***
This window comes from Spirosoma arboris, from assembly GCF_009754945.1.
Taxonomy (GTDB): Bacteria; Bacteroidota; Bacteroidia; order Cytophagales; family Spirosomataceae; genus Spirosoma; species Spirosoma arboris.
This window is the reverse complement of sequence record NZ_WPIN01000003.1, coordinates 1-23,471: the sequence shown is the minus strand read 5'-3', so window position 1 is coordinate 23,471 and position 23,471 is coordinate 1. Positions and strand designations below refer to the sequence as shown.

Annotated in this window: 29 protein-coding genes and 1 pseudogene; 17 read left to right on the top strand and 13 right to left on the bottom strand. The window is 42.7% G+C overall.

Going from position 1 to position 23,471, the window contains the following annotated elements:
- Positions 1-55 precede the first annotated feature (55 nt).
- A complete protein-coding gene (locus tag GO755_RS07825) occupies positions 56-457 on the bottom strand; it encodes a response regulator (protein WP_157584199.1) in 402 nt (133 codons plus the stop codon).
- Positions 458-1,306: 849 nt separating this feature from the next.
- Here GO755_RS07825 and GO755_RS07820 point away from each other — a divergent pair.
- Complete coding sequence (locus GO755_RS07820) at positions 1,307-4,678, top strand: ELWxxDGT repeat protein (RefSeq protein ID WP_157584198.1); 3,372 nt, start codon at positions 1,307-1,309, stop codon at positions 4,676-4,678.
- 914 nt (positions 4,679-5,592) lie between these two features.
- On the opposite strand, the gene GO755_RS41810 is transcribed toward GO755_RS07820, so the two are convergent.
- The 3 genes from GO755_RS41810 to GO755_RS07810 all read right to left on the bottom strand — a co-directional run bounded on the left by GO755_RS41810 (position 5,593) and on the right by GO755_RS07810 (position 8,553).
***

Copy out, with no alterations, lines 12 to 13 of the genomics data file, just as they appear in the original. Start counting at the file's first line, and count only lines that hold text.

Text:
- On the opposite strand, the gene GO755_RS41810 is transcribed toward GO755_RS07820, so the two are convergent.
- The 3 genes from GO755_RS41810 to GO755_RS07810 all read right to left on the bottom strand — a co-directional run bounded on the left by GO755_RS41810 (position 5,593) and on the right by GO755_RS07810 (position 8,553).